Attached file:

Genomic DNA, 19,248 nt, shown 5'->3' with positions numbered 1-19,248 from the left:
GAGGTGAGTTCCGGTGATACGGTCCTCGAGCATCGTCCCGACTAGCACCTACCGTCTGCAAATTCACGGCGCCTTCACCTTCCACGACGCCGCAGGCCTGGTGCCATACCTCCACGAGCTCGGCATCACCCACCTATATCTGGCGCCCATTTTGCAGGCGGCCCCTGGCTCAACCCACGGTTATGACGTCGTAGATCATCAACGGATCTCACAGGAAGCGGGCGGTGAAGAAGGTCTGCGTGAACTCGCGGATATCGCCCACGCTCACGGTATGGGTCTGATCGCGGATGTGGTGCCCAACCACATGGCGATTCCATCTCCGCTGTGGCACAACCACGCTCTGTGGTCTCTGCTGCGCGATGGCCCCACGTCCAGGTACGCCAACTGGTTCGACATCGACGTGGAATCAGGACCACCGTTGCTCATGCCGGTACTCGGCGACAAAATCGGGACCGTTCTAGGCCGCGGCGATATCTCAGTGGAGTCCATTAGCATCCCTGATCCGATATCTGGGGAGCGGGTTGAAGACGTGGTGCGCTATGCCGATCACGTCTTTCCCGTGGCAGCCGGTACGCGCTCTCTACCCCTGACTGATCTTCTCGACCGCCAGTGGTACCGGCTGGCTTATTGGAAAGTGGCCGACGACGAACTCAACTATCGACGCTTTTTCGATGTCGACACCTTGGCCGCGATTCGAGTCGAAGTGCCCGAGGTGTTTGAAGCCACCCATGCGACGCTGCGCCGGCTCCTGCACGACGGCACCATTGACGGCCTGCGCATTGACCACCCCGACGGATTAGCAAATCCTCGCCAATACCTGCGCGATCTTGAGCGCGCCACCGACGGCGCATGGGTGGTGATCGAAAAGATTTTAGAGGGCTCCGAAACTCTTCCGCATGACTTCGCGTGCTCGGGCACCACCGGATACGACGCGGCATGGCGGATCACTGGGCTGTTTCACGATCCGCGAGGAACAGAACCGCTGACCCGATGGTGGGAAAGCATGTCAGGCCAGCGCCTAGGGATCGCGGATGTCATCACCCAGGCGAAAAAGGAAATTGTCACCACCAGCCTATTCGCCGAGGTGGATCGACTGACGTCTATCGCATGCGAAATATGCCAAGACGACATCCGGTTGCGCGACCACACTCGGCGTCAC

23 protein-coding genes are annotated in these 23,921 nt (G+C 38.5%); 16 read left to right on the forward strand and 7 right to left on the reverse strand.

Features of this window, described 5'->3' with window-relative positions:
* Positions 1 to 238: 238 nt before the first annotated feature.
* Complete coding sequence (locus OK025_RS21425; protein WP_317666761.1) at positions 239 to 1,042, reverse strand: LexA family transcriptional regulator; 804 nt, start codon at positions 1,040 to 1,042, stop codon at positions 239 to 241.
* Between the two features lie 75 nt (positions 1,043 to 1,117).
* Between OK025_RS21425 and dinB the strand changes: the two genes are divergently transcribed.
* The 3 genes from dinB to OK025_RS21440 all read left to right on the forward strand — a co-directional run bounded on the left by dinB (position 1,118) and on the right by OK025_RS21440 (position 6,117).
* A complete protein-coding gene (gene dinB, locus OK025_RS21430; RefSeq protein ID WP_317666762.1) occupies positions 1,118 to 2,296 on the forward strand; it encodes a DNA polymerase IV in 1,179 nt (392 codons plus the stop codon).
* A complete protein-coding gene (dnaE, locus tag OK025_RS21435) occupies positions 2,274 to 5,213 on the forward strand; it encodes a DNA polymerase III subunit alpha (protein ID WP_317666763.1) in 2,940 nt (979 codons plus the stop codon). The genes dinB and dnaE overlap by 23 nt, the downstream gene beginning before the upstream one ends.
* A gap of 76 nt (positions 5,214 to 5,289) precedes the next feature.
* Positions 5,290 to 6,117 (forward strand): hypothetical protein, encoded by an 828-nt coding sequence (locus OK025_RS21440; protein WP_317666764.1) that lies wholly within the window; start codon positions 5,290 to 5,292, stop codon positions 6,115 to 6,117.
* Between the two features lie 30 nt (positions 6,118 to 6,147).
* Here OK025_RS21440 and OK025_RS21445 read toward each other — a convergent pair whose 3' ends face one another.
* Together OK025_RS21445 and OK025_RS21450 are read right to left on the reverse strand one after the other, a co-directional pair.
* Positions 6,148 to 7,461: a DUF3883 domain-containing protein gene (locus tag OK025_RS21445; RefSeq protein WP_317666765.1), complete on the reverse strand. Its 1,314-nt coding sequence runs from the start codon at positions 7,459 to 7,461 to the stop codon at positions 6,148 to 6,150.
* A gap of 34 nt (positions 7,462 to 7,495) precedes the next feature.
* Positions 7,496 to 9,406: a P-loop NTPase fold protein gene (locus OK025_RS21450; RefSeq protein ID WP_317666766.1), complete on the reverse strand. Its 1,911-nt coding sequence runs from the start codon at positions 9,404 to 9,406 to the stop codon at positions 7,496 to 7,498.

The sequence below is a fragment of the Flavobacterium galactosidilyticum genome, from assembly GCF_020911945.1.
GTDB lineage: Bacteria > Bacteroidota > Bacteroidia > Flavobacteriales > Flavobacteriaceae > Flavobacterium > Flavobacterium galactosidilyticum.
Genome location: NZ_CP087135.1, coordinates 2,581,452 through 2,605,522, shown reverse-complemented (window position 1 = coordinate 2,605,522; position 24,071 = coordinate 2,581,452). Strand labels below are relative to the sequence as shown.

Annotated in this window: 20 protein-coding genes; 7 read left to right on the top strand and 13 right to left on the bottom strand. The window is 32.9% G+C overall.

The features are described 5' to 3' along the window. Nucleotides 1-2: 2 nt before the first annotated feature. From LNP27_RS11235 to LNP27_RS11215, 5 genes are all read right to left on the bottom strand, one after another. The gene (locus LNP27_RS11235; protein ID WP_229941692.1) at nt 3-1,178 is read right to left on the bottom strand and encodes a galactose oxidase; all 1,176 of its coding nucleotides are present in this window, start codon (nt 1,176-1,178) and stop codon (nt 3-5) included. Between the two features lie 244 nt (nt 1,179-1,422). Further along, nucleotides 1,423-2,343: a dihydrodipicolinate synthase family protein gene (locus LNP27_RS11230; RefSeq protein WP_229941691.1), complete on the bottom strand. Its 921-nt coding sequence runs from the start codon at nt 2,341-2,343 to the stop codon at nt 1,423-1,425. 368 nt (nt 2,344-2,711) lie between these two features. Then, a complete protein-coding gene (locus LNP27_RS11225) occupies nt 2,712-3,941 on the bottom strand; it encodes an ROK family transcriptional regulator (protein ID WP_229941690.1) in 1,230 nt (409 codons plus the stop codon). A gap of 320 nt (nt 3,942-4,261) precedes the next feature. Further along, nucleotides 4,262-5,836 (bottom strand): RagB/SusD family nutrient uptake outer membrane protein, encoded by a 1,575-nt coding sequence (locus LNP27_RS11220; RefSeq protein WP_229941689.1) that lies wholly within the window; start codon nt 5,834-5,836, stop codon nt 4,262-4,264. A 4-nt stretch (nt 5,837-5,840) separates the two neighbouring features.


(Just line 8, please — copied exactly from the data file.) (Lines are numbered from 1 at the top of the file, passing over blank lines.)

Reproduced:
* Between OK025_RS21425 and dinB the strand changes: the two genes are divergently transcribed.